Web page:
Volume 43, Number 169,
April-June 2012
Chinese Imports and their Impact on the Spare Auto Parts Market in Mexico
Lourdes Álvarez and Liliana Cuadros
Mexico's automotive industry and Chinese imports ( ...continuation )

Given this panorama, the United States has remained our main trade partner in the automotive-auto parts chain (aac),4 but its participation in Mexico's total imports has been diminishing, dropping from 75% to 49%, in the period from 1995 to 2009. China, for its part, became Mexico's second most important trade partner in 2008, participating with 9.68% of Mexico's imports, a figure that increased to 11.94% in 2009. In addition, 82% of Mexico's exports in the aac are sent to the United States, and only 0.40% to China. Even so, the latter experienced a growth rate of 54% between 1995 and 2009, increasing from 20 to 140 million dollars (Dussel, 2010b).

Among the main auto parts that Mexico imports from China are mechanical parts for vehicles, tires, storage batteries, car seats, starters, transmission shafts and bearings.5 If we analyze Chapter 87 on customs tariffs in the harmonized system, for “motor vehicles, tractors, cycles and other land vehicles; parts and accessories,” we can observe that Mexico's exports to China grew at a weighted average rate (war) of 53.73%, while imports grew at a lower rate (26.55%). Nevertheless, the trade balance for this chapter has been negative over the last decade. Mexican exports increased as a result of the growth in vehicle production in China, tripling between 2009 and 2010, while imports dropped in 2009 due to the impact from the economic crisis and the decrease in Mexico's auto production, but they recuperated in 2010 (Table 2). In fact 15% of Mexico's Chapter 87 imports come from China, while only 0.30% of China's Chapter 87 imports come from Mexico (ComTrade map, 2011)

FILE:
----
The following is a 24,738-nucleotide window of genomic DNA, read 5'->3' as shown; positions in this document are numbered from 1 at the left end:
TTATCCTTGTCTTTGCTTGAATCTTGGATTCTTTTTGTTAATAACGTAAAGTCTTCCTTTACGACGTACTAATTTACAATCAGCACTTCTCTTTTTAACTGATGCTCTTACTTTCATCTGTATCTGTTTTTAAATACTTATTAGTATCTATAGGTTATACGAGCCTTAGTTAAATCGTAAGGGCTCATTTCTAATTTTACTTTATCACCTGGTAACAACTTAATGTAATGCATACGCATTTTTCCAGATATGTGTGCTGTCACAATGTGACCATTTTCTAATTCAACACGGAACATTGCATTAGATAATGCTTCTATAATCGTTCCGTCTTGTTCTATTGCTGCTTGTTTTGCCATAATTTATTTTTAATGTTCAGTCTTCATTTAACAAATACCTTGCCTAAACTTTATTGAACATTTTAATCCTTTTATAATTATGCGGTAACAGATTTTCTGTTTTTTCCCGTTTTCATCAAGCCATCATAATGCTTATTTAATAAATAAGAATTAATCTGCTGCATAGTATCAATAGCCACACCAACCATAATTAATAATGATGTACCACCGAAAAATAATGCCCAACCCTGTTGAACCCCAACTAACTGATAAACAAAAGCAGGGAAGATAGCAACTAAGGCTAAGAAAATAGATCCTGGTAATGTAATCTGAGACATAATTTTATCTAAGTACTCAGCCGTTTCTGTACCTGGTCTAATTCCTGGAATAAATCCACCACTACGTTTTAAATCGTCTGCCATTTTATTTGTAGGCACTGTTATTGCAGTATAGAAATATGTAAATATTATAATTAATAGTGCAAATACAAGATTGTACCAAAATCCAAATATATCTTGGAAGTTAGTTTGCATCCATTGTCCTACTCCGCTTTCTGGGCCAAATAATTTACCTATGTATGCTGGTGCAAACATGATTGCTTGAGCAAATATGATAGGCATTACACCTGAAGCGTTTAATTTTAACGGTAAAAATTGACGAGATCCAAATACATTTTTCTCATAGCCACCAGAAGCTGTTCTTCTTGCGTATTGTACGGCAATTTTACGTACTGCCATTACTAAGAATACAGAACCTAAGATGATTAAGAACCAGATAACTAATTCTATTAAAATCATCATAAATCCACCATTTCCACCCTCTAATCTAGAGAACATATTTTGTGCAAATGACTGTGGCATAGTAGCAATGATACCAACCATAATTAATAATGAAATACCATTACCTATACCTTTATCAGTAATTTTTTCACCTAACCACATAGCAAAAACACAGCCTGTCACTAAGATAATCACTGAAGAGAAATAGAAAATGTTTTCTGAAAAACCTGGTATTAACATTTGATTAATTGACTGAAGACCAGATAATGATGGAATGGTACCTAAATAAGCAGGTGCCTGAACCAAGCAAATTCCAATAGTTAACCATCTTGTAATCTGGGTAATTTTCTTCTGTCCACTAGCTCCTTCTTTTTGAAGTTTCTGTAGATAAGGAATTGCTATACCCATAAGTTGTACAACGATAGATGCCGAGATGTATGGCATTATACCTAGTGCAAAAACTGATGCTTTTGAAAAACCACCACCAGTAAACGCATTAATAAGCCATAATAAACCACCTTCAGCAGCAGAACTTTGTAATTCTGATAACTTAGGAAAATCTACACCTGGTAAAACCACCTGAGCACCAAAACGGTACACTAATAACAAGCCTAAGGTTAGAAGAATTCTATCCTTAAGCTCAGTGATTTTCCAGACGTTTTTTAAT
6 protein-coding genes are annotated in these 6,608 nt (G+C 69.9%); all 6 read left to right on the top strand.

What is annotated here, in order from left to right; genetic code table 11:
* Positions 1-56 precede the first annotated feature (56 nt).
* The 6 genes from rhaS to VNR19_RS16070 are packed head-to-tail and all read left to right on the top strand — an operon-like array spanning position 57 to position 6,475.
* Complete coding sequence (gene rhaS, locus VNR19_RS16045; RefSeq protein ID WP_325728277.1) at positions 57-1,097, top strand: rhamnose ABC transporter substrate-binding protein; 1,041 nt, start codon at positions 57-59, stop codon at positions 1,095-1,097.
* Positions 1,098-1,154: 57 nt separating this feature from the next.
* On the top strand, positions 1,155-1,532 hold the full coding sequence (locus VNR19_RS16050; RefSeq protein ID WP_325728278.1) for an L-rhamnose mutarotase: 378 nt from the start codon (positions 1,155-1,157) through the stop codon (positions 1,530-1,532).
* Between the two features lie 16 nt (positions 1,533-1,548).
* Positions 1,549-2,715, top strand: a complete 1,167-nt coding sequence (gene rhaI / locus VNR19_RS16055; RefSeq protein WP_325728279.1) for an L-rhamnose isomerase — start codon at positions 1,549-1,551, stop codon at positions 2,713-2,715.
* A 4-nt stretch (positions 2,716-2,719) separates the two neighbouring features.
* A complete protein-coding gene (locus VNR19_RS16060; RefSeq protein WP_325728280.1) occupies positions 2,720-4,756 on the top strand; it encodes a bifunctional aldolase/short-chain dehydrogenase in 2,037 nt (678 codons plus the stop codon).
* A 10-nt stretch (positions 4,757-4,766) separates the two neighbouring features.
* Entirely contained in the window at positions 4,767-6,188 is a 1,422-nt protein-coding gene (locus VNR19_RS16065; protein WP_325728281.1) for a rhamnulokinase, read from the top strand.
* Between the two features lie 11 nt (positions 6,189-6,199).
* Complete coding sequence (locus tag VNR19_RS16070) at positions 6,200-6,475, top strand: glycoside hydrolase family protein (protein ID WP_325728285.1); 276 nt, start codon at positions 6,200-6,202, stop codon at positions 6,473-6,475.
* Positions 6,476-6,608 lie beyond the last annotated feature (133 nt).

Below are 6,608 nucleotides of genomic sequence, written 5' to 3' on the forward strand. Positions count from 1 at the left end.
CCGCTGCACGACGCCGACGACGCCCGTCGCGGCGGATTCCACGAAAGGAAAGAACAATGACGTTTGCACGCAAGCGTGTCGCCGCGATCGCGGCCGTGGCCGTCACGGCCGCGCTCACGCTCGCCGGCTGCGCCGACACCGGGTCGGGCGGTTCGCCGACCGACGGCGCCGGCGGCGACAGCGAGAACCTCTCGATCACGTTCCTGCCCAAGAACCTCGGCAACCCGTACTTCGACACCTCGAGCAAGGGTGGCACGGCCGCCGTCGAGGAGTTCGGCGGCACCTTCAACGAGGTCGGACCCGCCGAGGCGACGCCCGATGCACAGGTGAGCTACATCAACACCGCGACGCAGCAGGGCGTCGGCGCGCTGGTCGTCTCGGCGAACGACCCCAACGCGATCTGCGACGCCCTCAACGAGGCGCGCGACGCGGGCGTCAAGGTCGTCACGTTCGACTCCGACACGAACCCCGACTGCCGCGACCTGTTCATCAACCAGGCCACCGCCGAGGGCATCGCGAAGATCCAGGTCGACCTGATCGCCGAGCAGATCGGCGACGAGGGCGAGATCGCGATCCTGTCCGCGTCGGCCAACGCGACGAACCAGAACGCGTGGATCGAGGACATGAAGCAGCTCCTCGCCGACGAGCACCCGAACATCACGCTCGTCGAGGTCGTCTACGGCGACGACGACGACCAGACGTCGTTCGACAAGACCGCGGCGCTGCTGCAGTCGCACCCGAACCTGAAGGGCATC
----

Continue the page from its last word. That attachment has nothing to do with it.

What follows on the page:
During the last decade, Mexico's auto parts imports from China were 2.6 times more than exports, while in contrast, China's auto parts imports from Mexico did not represent even 1% of its total. This tells us that there are lost opportunities in this area. Still, it is necessary to remember that a third of the auto parts manufacturing sector is made up of multinational corporations, and their production is limited to product portfolios that complement each other more than compete with others, although sometimes the latter does occur. These corporations prioritize intra-firm trade, and exports to China are not always necessary, since they produce in that country.

4 The automotive-auto parts chain is a set of sub-headings selected by the author from all the customs tariff chapters. In this analysis the aggregate total consists of 129 sub-headings: 112 auto parts, and 17 automotive.

5 ComTrade map, http://www.trademap.org/Product_SelProduct_TS.aspx, consulted September 19, 2011. Includes motorcycle parts.

Published in Mexico, 2012-2017 © D.R. Universidad Nacional Autónoma de México (UNAM).
PROBLEMAS DEL DESARROLLO. REVISTA LATINOAMERICANA DE ECONOMÍA, Volume 49, Number 192, January-March is a quarterly publication by the Universidad Nacional Autónoma de México, Ciudad Universitaria, Coyoacán, CP 04510, México, D.F. by Instituto de Investigaciones Económicas, Circuito Mario de la Cueva, Ciudad Universitaria, Coyoacán,
CP 04510, México, D.F. Tel (52 55) 56 23 01 05 and (52 55) 56 24 23 39, fax (52 55) 56 23 00 97, www.probdes.iiec.unam.mx, revprode@unam.mx. Journal Editor: Alicia Girón González. Reservation of rights to exclusive use of the title: 04-2012-070613560300-203, ISSN: pending. Person responsible for the latest update of this issue: Minerva García, Circuito Maestro Mario de la Cueva s/n, Ciudad Universitaria, Coyoacán, CP 04510, México D.F., latest update: Feb 23th, 2018.
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